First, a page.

(from Swankyrecipes.com)

  • 1/2 cup butter, softened
  • 1/4 cup cream cheese, softened
  • 1 cup granulated sugar
  • 1 large egg
  • 1/2 teaspoon vanilla extract
  • 2 tablespoons lemon zest
  • 3 tablespoons lemon juice
  • 2 1/2 – 2 3/4 cup all-purpose flour
  • 2 teaspoons cornstarch
  • 1 teaspoon baking soda
  • 1/4 teaspoon salt

For the Icing (as they wrote it, not my 24daysofcookies.com variation)

  • 1 1/2 tablespoons water
  • 3/4 cup to 1 cup powdered sugar

Combine butter and cream cheese in a bowl fit with a paddle attachment of a mixer. Cream together for about 1 minute. Add granulated sugar and continue to mix. Add egg and vanilla extract and continue to beat on medium to high speed until light and fluffy, about 5-7 minutes. Add half the flour, all the baking soda, salt, cornstarch and lemon zest. Add lemon juice and the remaining flour. Mix to combine until the dough starts to form like a ball. Add a little more flour until slight ball starts to form. Cover and refrigerate dough at least 2-3 hours or up to a few days.

Preheat oven to 350 degrees F. Prepare baking sheet and spray with cooking spray or parchment paper. Using a cookie scoop, scoop about 1 1/2 tablespoon cookie dough. Roll cookie dough between hands to get a nice round ball and place on prepared cookie sheet.Bake for 8-10 minutes, removed from oven and while still hot, slightly press down if desired. Allow cookies to cool down completely before transferring. Cookies will slightly harden overnight a little more so don’t bake them much longer.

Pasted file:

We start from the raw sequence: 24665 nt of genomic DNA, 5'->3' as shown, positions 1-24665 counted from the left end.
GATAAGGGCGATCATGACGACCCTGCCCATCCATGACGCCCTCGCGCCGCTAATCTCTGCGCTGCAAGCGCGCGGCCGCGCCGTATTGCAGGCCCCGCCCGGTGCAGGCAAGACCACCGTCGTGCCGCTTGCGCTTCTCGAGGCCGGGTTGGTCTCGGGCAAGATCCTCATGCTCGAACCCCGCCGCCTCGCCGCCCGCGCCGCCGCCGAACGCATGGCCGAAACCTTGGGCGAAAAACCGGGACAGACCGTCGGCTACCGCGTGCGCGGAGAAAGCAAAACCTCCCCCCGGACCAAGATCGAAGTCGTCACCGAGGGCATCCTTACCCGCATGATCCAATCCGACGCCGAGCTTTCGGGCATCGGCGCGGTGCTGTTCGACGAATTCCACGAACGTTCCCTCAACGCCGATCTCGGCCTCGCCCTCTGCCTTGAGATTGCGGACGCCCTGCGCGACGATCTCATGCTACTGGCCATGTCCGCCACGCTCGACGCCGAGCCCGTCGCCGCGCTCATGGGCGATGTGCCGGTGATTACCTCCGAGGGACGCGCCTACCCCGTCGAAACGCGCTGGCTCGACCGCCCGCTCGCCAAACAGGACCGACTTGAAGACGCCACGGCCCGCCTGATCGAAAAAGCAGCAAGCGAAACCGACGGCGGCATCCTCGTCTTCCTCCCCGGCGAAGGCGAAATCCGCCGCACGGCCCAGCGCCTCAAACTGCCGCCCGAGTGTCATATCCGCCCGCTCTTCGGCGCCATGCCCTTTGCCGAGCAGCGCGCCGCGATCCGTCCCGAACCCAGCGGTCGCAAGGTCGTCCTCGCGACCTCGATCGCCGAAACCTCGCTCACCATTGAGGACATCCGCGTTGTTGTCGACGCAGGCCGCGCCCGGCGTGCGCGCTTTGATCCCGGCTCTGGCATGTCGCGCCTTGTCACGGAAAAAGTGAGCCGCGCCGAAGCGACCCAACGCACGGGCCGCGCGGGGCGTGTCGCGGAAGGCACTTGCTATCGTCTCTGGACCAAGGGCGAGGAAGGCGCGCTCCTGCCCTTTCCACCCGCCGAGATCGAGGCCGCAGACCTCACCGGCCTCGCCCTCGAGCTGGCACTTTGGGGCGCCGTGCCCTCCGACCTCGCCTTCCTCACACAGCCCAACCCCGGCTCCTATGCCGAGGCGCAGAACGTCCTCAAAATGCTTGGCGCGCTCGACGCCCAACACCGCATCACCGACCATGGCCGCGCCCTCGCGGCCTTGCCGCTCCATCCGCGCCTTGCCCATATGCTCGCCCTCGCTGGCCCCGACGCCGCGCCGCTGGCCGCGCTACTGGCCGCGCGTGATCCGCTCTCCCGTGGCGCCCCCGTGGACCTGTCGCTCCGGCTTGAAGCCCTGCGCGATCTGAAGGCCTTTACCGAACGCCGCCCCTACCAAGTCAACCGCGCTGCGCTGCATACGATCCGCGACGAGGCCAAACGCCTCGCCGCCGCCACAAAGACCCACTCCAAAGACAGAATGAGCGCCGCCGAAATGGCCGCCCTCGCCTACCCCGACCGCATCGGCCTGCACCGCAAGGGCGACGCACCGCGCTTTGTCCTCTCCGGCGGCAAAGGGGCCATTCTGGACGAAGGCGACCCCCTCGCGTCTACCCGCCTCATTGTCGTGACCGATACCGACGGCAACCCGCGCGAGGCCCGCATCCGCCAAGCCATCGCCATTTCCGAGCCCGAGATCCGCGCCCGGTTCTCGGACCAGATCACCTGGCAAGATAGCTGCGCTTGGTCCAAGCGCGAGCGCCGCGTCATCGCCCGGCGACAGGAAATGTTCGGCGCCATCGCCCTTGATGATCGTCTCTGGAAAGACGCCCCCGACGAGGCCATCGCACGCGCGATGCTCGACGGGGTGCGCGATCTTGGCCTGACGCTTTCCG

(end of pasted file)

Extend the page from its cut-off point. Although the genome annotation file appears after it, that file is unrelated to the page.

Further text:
To make the glaze, combine powdered sugar and water together in a small bowl. Whisk fast until ingredients are combined with no lumps. Dip cookies upside down into icing or drizzle icing over the top and allow to harden.

December 16: Stroopwafels

Standard

Truth be told, these are the fanciest cookies I make. They are also the ones that take longest to create. They are ALSO my personal favorites of any of the cookies I make, and if you get one, it’s because I really, really like you. Actually, with this economy, I’m going to need to bump that up to love now.

(They are also the cookie that got me an award and some serious poetic street cred because I wrote a poem about making them. But we don’t need to talk about that.)

(I can see you’re not going to let this go…here’s the link.)

I don’t expect any one to have a pizzelle iron at home (or even better, an actual Stroopwafel one), but on the off hand chance you do, well, let me introduce you to my favorite of the favorites.

This one needs yeast. Don’t be afraid of yeast. Just make sure the water you’re using is warm, not hot. You don’t want to kill the yeast.

IMG_4556While my yeast was yeasting, I went to get my flour. I was digging at the bottom of the barrel (bucket) for this recipe, but thankfully, I had enough.

(Also, I keep flour and sugar in food grade buckets. Write a cookie blog sometime and tell me you won’t do the same.)

IMG_4558IMG_4557

You have to cut the butter into the flour, and I find it’s easier if you cube the butter first.

IMG_4560

Anytime I bring out my pastry cutter, I think of my friend Jenny B., who once had some very important questions about using such a device. You don’t need one–you can do the same thing with two knives–but I’ll tell you it’s easier to use the pastry cutter.